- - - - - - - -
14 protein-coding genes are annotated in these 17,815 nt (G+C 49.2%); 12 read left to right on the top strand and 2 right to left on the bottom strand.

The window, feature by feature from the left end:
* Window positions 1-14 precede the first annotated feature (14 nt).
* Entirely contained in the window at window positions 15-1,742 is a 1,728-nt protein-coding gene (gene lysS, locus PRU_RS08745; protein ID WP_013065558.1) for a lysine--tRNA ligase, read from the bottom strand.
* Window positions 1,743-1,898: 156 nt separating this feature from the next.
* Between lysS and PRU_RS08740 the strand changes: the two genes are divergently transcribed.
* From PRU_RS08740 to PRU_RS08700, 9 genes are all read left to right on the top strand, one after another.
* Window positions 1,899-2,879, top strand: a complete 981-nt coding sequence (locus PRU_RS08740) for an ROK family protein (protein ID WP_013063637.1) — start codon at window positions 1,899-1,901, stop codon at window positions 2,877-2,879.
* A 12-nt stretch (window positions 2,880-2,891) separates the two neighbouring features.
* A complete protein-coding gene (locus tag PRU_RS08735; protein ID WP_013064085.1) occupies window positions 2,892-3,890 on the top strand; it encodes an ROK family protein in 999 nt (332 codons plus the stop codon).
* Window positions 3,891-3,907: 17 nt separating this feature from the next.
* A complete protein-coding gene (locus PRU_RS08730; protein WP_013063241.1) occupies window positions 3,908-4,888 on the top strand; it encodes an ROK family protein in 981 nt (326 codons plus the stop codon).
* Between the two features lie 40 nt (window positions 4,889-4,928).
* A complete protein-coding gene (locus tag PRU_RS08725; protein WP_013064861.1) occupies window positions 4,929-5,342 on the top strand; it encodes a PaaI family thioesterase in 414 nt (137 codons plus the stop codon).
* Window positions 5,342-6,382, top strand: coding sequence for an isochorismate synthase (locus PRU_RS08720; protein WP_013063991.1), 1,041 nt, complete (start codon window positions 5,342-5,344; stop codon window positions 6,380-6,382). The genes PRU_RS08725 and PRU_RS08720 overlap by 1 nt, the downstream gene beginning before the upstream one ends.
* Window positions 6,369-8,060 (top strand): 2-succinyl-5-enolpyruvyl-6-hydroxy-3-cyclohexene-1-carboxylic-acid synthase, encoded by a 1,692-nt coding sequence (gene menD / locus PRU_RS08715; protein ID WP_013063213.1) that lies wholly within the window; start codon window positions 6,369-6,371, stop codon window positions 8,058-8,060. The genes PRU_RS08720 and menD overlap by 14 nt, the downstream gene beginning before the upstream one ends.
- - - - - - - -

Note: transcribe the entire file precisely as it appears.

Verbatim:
14 protein-coding genes are annotated in these 17,815 nt (G+C 49.2%); 12 read left to right on the top strand and 2 right to left on the bottom strand.

The window, feature by feature from the left end:
* Window positions 1-14 precede the first annotated feature (14 nt).
* Entirely contained in the window at window positions 15-1,742 is a 1,728-nt protein-coding gene (gene lysS, locus PRU_RS08745; protein ID WP_013065558.1) for a lysine--tRNA ligase, read from the bottom strand.
* Window positions 1,743-1,898: 156 nt separating this feature from the next.
* Between lysS and PRU_RS08740 the strand changes: the two genes are divergently transcribed.
* From PRU_RS08740 to PRU_RS08700, 9 genes are all read left to right on the top strand, one after another.
* Window positions 1,899-2,879, top strand: a complete 981-nt coding sequence (locus PRU_RS08740) for an ROK family protein (protein ID WP_013063637.1) — start codon at window positions 1,899-1,901, stop codon at window positions 2,877-2,879.
* A 12-nt stretch (window positions 2,880-2,891) separates the two neighbouring features.
* A complete protein-coding gene (locus tag PRU_RS08735; protein ID WP_013064085.1) occupies window positions 2,892-3,890 on the top strand; it encodes an ROK family protein in 999 nt (332 codons plus the stop codon).
* Window positions 3,891-3,907: 17 nt separating this feature from the next.
* A complete protein-coding gene (locus PRU_RS08730; protein WP_013063241.1) occupies window positions 3,908-4,888 on the top strand; it encodes an ROK family protein in 981 nt (326 codons plus the stop codon).
* Between the two features lie 40 nt (window positions 4,889-4,928).
* A complete protein-coding gene (locus tag PRU_RS08725; protein WP_013064861.1) occupies window positions 4,929-5,342 on the top strand; it encodes a PaaI family thioesterase in 414 nt (137 codons plus the stop codon).
* Window positions 5,342-6,382, top strand: coding sequence for an isochorismate synthase (locus PRU_RS08720; protein WP_013063991.1), 1,041 nt, complete (start codon window positions 5,342-5,344; stop codon window positions 6,380-6,382). The genes PRU_RS08725 and PRU_RS08720 overlap by 1 nt, the downstream gene beginning before the upstream one ends.
* Window positions 6,369-8,060 (top strand): 2-succinyl-5-enolpyruvyl-6-hydroxy-3-cyclohexene-1-carboxylic-acid synthase, encoded by a 1,692-nt coding sequence (gene menD / locus PRU_RS08715; protein ID WP_013063213.1) that lies wholly within the window; start codon window positions 6,369-6,371, stop codon window positions 8,058-8,060. The genes PRU_RS08720 and menD overlap by 14 nt, the downstream gene beginning before the upstream one ends.